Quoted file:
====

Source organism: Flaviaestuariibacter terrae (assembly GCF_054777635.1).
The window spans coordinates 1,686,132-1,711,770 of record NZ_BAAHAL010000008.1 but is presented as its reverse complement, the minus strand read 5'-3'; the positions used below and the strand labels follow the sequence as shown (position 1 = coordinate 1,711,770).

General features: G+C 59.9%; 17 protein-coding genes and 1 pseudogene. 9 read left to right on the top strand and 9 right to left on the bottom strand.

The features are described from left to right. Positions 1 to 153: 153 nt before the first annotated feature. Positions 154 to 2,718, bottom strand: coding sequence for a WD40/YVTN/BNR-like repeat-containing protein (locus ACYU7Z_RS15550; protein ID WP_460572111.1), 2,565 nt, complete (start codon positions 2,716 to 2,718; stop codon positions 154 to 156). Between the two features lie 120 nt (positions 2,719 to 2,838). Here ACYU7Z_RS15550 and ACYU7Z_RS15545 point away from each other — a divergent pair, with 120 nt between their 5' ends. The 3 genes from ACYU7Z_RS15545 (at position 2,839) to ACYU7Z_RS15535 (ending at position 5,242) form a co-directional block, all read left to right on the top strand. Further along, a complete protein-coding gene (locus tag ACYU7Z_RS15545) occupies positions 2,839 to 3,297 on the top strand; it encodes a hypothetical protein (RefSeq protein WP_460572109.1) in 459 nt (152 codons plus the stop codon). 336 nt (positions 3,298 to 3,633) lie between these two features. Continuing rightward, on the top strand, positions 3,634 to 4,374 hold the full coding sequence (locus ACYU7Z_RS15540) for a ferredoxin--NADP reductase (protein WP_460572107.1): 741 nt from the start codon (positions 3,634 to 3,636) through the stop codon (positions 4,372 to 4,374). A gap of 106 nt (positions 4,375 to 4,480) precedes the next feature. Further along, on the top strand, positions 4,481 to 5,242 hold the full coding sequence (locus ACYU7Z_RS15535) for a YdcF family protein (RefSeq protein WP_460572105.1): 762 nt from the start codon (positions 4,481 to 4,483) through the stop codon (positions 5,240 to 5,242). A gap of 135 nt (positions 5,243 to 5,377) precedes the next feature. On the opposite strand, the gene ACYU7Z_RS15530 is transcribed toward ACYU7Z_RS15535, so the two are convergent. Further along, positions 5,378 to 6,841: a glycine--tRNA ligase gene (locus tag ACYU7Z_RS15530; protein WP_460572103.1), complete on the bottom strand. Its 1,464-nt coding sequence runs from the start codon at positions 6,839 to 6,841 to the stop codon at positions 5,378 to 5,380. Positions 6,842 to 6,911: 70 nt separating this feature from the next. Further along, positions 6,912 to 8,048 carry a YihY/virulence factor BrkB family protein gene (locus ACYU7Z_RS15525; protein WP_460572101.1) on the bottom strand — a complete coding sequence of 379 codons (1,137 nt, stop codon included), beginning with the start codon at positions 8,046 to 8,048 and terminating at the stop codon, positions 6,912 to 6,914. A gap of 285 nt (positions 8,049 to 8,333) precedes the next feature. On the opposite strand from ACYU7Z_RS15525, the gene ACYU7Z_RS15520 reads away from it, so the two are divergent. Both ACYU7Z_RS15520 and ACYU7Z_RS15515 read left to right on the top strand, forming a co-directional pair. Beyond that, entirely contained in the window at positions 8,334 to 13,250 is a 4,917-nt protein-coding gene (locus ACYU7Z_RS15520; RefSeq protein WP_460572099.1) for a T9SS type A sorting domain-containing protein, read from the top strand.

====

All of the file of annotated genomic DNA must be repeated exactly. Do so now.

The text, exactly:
Source organism: Flaviaestuariibacter terrae (assembly GCF_054777635.1).
The window spans coordinates 1,686,132-1,711,770 of record NZ_BAAHAL010000008.1 but is presented as its reverse complement, the minus strand read 5'-3'; the positions used below and the strand labels follow the sequence as shown (position 1 = coordinate 1,711,770).

General features: G+C 59.9%; 17 protein-coding genes and 1 pseudogene. 9 read left to right on the top strand and 9 right to left on the bottom strand.

The features are described from left to right. Positions 1 to 153: 153 nt before the first annotated feature. Positions 154 to 2,718, bottom strand: coding sequence for a WD40/YVTN/BNR-like repeat-containing protein (locus ACYU7Z_RS15550; protein ID WP_460572111.1), 2,565 nt, complete (start codon positions 2,716 to 2,718; stop codon positions 154 to 156). Between the two features lie 120 nt (positions 2,719 to 2,838). Here ACYU7Z_RS15550 and ACYU7Z_RS15545 point away from each other — a divergent pair, with 120 nt between their 5' ends. The 3 genes from ACYU7Z_RS15545 (at position 2,839) to ACYU7Z_RS15535 (ending at position 5,242) form a co-directional block, all read left to right on the top strand. Further along, a complete protein-coding gene (locus tag ACYU7Z_RS15545) occupies positions 2,839 to 3,297 on the top strand; it encodes a hypothetical protein (RefSeq protein WP_460572109.1) in 459 nt (152 codons plus the stop codon). 336 nt (positions 3,298 to 3,633) lie between these two features. Continuing rightward, on the top strand, positions 3,634 to 4,374 hold the full coding sequence (locus ACYU7Z_RS15540) for a ferredoxin--NADP reductase (protein WP_460572107.1): 741 nt from the start codon (positions 3,634 to 3,636) through the stop codon (positions 4,372 to 4,374). A gap of 106 nt (positions 4,375 to 4,480) precedes the next feature. Further along, on the top strand, positions 4,481 to 5,242 hold the full coding sequence (locus ACYU7Z_RS15535) for a YdcF family protein (RefSeq protein WP_460572105.1): 762 nt from the start codon (positions 4,481 to 4,483) through the stop codon (positions 5,240 to 5,242). A gap of 135 nt (positions 5,243 to 5,377) precedes the next feature. On the opposite strand, the gene ACYU7Z_RS15530 is transcribed toward ACYU7Z_RS15535, so the two are convergent. Further along, positions 5,378 to 6,841: a glycine--tRNA ligase gene (locus tag ACYU7Z_RS15530; protein WP_460572103.1), complete on the bottom strand. Its 1,464-nt coding sequence runs from the start codon at positions 6,839 to 6,841 to the stop codon at positions 5,378 to 5,380. Positions 6,842 to 6,911: 70 nt separating this feature from the next. Further along, positions 6,912 to 8,048 carry a YihY/virulence factor BrkB family protein gene (locus ACYU7Z_RS15525; protein WP_460572101.1) on the bottom strand — a complete coding sequence of 379 codons (1,137 nt, stop codon included), beginning with the start codon at positions 8,046 to 8,048 and terminating at the stop codon, positions 6,912 to 6,914. A gap of 285 nt (positions 8,049 to 8,333) precedes the next feature. On the opposite strand from ACYU7Z_RS15525, the gene ACYU7Z_RS15520 reads away from it, so the two are divergent. Both ACYU7Z_RS15520 and ACYU7Z_RS15515 read left to right on the top strand, forming a co-directional pair. Beyond that, entirely contained in the window at positions 8,334 to 13,250 is a 4,917-nt protein-coding gene (locus ACYU7Z_RS15520; RefSeq protein WP_460572099.1) for a T9SS type A sorting domain-containing protein, read from the top strand.